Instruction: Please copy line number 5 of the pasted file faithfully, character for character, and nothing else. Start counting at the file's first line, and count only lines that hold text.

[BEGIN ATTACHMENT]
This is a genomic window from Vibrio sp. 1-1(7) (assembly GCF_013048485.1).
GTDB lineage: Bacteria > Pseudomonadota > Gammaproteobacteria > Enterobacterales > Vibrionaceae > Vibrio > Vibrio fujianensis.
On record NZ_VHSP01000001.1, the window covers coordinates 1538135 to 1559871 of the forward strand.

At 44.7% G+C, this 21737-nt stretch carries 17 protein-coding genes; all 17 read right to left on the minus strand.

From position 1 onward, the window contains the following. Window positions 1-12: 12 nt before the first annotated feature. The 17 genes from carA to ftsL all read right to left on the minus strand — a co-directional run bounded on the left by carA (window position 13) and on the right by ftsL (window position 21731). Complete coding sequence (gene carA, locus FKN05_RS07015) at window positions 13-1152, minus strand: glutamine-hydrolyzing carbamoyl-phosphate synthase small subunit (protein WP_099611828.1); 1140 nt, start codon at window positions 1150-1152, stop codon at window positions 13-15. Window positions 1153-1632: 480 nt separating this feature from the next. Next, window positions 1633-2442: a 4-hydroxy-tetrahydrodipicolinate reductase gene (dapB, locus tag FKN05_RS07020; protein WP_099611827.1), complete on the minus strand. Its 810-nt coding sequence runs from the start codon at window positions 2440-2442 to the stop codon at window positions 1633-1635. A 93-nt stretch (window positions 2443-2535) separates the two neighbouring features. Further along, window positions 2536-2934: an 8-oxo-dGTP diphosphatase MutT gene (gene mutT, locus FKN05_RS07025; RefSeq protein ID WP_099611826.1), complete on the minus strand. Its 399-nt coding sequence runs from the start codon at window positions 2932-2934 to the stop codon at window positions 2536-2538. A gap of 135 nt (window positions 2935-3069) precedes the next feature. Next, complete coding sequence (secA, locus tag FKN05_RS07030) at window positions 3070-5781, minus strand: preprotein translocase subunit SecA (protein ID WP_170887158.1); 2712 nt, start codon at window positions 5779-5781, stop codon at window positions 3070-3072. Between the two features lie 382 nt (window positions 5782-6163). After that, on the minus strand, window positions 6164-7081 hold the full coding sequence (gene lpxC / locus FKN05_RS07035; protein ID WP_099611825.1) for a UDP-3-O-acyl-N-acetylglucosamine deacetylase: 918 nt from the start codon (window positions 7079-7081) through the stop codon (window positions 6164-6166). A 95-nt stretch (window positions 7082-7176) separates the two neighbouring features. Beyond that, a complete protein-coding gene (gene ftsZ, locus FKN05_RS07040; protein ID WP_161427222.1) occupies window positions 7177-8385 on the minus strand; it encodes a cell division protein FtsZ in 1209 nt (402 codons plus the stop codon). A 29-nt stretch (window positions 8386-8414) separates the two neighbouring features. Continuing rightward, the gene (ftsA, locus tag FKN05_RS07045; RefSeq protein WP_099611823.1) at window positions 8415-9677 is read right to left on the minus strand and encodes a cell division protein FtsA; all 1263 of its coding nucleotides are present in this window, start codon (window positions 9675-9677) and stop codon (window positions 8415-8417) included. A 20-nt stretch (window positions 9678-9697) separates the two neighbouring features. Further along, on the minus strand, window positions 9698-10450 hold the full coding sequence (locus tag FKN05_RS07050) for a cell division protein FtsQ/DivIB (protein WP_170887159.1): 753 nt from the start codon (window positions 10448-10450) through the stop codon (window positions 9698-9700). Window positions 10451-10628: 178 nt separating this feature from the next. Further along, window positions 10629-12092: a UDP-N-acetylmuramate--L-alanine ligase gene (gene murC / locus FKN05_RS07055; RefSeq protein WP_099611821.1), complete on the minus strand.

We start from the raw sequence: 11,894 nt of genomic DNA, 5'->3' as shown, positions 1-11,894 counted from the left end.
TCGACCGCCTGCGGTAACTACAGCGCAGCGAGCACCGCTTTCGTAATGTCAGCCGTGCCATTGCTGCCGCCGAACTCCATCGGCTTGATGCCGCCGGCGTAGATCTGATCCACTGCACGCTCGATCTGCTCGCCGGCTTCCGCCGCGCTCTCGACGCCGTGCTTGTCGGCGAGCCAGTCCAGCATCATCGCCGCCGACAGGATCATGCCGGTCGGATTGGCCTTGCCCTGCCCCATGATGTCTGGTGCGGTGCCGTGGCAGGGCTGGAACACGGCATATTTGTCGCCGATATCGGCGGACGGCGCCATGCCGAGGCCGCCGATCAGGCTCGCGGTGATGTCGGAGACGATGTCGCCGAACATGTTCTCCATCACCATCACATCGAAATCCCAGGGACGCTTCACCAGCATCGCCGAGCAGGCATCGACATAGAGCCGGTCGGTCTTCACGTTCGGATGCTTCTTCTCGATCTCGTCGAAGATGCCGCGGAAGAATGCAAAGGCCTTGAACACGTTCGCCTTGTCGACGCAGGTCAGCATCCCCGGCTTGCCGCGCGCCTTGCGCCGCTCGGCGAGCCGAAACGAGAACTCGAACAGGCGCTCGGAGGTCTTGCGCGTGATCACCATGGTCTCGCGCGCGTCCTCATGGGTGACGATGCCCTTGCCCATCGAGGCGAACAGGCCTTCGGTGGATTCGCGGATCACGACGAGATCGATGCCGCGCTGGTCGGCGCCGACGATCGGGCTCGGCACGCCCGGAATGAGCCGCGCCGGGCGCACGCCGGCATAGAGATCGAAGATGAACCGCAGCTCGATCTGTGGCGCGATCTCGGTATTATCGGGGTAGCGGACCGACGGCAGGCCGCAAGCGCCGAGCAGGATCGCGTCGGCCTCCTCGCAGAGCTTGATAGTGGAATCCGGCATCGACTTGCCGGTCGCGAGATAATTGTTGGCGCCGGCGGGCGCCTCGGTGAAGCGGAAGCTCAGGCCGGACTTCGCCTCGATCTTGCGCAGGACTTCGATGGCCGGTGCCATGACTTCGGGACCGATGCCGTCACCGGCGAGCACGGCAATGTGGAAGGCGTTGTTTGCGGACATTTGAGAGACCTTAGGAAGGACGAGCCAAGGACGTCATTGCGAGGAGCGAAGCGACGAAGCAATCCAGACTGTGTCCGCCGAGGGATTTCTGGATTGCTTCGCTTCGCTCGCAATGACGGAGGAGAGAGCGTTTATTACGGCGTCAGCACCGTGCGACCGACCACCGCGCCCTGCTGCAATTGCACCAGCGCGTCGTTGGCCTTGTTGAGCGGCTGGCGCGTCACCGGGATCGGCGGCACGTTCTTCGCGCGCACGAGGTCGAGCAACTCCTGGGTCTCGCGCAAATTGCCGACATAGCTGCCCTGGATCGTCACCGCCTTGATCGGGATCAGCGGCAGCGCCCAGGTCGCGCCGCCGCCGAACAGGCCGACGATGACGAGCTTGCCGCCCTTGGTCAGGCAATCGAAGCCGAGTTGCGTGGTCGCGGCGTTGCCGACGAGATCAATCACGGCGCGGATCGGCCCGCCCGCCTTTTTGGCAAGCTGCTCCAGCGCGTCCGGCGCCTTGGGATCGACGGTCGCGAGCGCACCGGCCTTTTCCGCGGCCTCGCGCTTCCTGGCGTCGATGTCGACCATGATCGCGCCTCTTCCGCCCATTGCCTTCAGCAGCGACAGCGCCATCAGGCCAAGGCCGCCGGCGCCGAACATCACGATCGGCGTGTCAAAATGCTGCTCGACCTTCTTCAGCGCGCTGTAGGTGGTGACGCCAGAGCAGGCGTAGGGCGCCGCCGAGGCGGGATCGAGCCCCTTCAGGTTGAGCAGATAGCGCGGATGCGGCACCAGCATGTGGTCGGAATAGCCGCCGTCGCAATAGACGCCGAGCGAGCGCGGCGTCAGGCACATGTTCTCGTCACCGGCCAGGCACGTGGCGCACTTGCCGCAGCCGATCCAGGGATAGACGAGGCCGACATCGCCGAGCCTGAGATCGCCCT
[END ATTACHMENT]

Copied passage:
From position 1 onward, the window contains the following. Window positions 1-12: 12 nt before the first annotated feature. The 17 genes from carA to ftsL all read right to left on the minus strand — a co-directional run bounded on the left by carA (window position 13) and on the right by ftsL (window position 21731). Complete coding sequence (gene carA, locus FKN05_RS07015) at window positions 13-1152, minus strand: glutamine-hydrolyzing carbamoyl-phosphate synthase small subunit (protein WP_099611828.1); 1140 nt, start codon at window positions 1150-1152, stop codon at window positions 13-15. Window positions 1153-1632: 480 nt separating this feature from the next. Next, window positions 1633-2442: a 4-hydroxy-tetrahydrodipicolinate reductase gene (dapB, locus tag FKN05_RS07020; protein WP_099611827.1), complete on the minus strand. Its 810-nt coding sequence runs from the start codon at window positions 2440-2442 to the stop codon at window positions 1633-1635. A 93-nt stretch (window positions 2443-2535) separates the two neighbouring features. Further along, window positions 2536-2934: an 8-oxo-dGTP diphosphatase MutT gene (gene mutT, locus FKN05_RS07025; RefSeq protein ID WP_099611826.1), complete on the minus strand. Its 399-nt coding sequence runs from the start codon at window positions 2932-2934 to the stop codon at window positions 2536-2538. A gap of 135 nt (window positions 2935-3069) precedes the next feature. Next, complete coding sequence (secA, locus tag FKN05_RS07030) at window positions 3070-5781, minus strand: preprotein translocase subunit SecA (protein ID WP_170887158.1); 2712 nt, start codon at window positions 5779-5781, stop codon at window positions 3070-3072. Between the two features lie 382 nt (window positions 5782-6163). After that, on the minus strand, window positions 6164-7081 hold the full coding sequence (gene lpxC / locus FKN05_RS07035; protein ID WP_099611825.1) for a UDP-3-O-acyl-N-acetylglucosamine deacetylase: 918 nt from the start codon (window positions 7079-7081) through the stop codon (window positions 6164-6166). A 95-nt stretch (window positions 7082-7176) separates the two neighbouring features. Beyond that, a complete protein-coding gene (gene ftsZ, locus FKN05_RS07040; protein ID WP_161427222.1) occupies window positions 7177-8385 on the minus strand; it encodes a cell division protein FtsZ in 1209 nt (402 codons plus the stop codon). A 29-nt stretch (window positions 8386-8414) separates the two neighbouring features. Continuing rightward, the gene (ftsA, locus tag FKN05_RS07045; RefSeq protein WP_099611823.1) at window positions 8415-9677 is read right to left on the minus strand and encodes a cell division protein FtsA; all 1263 of its coding nucleotides are present in this window, start codon (window positions 9675-9677) and stop codon (window positions 8415-8417) included. A 20-nt stretch (window positions 9678-9697) separates the two neighbouring features. Further along, on the minus strand, window positions 9698-10450 hold the full coding sequence (locus tag FKN05_RS07050) for a cell division protein FtsQ/DivIB (protein WP_170887159.1): 753 nt from the start codon (window positions 10448-10450) through the stop codon (window positions 9698-9700). Window positions 10451-10628: 178 nt separating this feature from the next. Further along, window positions 10629-12092: a UDP-N-acetylmuramate--L-alanine ligase gene (gene murC / locus FKN05_RS07055; RefSeq protein WP_099611821.1), complete on the minus strand.